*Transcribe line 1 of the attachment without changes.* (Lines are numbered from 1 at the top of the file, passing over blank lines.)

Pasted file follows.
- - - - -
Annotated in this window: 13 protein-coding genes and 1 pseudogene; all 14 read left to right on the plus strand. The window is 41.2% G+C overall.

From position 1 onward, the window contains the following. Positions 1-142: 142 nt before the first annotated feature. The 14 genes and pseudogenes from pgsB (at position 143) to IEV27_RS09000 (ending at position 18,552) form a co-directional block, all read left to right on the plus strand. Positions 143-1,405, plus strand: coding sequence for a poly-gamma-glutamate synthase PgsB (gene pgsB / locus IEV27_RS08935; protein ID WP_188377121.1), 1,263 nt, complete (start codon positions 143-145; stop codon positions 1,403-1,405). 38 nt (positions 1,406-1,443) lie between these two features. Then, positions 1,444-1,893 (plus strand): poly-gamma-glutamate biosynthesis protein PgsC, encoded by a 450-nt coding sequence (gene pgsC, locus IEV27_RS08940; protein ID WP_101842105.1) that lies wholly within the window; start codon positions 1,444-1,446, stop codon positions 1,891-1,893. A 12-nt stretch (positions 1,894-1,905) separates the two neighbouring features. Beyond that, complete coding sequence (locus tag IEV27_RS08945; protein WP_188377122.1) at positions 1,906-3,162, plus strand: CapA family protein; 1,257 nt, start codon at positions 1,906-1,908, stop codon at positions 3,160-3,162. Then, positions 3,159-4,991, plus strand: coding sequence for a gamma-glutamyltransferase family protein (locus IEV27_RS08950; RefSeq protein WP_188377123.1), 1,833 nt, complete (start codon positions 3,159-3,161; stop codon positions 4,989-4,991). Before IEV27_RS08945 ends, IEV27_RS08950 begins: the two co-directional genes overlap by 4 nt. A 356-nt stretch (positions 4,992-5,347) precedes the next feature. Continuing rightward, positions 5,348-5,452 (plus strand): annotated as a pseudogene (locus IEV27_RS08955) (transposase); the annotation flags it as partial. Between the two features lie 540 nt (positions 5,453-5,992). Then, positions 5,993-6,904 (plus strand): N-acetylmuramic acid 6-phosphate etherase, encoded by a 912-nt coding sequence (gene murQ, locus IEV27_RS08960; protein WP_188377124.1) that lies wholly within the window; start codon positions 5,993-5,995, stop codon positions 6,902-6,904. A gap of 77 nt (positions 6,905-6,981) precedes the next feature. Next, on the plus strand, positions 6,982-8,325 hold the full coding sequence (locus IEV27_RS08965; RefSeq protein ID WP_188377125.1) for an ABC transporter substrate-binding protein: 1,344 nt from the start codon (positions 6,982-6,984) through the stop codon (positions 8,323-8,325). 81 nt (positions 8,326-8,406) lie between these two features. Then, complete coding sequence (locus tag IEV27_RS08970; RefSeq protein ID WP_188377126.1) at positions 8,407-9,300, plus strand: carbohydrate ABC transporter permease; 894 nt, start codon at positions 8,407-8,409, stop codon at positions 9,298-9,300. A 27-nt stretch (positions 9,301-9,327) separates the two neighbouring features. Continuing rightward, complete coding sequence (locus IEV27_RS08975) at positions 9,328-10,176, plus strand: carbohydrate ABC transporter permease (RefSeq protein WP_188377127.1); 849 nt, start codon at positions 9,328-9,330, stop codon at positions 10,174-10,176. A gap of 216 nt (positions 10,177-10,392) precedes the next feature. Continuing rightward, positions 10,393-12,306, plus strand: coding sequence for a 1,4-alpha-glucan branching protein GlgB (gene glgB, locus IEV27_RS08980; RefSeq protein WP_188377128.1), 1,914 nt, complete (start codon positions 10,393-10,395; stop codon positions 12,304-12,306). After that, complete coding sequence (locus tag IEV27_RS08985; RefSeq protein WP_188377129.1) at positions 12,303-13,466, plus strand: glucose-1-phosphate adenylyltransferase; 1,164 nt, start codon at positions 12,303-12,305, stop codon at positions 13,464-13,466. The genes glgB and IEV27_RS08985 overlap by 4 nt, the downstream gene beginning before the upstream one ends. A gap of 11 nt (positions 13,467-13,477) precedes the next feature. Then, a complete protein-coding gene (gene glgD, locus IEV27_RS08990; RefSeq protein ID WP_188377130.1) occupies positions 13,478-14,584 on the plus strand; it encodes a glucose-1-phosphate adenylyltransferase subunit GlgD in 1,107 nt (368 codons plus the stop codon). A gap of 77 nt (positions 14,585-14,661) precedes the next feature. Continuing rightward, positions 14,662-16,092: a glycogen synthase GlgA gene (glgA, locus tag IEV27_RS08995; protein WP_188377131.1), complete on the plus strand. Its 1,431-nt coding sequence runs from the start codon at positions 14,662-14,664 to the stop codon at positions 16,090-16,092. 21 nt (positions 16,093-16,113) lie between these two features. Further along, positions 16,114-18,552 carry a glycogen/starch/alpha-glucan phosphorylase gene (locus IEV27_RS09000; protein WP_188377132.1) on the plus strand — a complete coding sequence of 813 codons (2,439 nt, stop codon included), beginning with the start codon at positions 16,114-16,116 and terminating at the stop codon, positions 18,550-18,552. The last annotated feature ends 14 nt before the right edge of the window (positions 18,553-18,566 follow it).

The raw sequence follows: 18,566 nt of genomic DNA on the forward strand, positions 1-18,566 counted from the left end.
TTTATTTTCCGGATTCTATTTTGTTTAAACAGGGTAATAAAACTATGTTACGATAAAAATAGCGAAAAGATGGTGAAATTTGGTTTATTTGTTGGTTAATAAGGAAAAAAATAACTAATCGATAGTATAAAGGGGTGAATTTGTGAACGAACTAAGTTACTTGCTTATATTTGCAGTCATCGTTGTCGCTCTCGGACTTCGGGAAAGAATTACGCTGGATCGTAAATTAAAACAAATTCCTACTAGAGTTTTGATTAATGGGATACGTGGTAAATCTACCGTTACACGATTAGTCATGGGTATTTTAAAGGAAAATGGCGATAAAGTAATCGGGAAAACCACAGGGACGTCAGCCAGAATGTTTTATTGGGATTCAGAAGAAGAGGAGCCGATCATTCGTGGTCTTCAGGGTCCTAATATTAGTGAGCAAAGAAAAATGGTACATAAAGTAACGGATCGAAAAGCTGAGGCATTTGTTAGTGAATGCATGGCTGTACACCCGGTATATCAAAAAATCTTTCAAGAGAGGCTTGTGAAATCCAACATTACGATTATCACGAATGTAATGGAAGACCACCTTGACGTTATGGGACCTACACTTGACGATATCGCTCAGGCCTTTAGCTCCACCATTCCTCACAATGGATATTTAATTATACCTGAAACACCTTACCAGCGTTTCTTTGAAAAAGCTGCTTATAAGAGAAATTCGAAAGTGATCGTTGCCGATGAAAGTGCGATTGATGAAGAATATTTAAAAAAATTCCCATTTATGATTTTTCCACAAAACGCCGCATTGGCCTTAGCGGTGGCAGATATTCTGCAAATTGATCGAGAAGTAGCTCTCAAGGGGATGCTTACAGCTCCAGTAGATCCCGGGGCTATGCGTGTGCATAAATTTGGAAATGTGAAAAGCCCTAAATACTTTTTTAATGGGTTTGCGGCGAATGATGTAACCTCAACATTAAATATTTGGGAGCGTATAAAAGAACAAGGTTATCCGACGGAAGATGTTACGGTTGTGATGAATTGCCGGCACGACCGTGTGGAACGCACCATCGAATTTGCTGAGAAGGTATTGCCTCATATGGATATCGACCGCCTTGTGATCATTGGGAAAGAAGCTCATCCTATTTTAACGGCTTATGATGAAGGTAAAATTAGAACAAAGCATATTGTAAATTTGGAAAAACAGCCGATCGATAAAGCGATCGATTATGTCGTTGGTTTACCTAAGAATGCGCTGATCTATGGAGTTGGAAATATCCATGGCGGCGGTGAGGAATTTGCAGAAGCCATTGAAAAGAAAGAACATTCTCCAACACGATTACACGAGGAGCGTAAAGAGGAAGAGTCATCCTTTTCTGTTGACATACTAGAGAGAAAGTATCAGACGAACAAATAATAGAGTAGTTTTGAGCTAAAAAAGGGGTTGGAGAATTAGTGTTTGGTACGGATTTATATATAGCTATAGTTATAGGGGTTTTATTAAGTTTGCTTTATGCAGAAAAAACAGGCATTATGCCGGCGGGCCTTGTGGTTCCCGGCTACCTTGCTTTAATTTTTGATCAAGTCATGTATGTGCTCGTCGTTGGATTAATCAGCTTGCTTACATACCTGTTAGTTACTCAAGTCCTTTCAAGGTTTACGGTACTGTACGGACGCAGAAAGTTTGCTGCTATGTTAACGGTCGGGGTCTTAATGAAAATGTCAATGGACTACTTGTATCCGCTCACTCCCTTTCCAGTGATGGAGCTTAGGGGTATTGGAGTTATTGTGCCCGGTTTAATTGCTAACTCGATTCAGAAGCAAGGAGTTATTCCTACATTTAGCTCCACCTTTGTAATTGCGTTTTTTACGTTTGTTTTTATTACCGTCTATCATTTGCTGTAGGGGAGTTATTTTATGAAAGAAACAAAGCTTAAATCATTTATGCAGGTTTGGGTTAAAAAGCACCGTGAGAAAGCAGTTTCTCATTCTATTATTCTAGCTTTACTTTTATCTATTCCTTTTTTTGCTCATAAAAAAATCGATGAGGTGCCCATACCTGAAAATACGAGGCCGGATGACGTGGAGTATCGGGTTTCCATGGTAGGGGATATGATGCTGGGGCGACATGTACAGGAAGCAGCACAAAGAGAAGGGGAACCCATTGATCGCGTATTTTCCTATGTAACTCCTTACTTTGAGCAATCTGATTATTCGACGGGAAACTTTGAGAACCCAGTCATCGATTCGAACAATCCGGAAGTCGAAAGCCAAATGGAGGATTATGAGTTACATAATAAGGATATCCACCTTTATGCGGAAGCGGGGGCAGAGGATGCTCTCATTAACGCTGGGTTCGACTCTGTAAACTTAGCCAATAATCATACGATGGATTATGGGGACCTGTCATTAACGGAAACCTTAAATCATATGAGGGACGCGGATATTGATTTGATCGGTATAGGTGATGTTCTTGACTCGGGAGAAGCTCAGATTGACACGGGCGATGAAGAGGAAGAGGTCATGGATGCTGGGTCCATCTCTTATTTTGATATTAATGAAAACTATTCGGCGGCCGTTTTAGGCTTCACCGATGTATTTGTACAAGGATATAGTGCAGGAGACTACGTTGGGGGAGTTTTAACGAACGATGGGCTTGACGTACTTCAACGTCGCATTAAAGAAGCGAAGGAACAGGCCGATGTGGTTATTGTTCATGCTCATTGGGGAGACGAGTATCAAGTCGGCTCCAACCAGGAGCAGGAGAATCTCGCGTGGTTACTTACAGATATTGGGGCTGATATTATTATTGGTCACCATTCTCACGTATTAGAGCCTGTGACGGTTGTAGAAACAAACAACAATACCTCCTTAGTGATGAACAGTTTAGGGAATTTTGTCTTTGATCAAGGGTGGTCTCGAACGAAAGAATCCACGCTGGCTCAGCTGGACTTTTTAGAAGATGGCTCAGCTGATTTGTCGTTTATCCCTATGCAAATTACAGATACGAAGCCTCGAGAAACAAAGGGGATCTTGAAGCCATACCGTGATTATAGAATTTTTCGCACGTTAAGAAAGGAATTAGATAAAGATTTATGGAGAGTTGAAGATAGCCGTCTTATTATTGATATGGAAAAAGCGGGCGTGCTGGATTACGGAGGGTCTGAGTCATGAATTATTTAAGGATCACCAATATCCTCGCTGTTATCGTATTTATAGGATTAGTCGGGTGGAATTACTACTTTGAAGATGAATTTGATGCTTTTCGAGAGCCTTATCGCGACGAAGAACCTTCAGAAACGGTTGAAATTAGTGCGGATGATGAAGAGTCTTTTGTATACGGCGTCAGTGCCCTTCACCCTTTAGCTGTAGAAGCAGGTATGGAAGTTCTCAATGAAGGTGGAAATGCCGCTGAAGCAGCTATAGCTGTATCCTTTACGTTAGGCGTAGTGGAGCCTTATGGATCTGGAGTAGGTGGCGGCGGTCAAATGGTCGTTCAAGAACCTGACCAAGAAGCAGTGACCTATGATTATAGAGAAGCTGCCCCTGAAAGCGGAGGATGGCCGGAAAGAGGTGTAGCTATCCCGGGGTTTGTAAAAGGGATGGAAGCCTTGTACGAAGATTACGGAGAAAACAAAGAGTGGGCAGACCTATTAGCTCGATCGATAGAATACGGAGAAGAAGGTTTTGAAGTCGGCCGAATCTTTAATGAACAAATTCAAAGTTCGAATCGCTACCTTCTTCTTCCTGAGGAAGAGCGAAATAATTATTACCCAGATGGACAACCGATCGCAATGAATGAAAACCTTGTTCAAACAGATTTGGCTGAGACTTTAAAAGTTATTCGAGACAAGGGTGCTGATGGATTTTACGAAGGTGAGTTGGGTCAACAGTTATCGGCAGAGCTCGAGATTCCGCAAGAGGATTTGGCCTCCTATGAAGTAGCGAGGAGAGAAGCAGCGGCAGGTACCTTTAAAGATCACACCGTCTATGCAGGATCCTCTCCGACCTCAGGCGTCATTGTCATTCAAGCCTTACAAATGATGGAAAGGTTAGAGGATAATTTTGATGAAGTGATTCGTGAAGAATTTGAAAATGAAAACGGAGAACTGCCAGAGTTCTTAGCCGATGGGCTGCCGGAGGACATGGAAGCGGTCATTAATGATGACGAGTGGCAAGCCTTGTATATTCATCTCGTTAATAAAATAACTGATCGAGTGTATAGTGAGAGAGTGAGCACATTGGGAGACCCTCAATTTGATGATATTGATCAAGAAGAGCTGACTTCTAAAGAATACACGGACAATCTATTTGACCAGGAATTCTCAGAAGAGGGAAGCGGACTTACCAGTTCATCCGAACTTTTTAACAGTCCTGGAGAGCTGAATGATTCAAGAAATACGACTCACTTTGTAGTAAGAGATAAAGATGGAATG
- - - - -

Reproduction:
Annotated in this window: 13 protein-coding genes and 1 pseudogene; all 14 read left to right on the plus strand. The window is 41.2% G+C overall.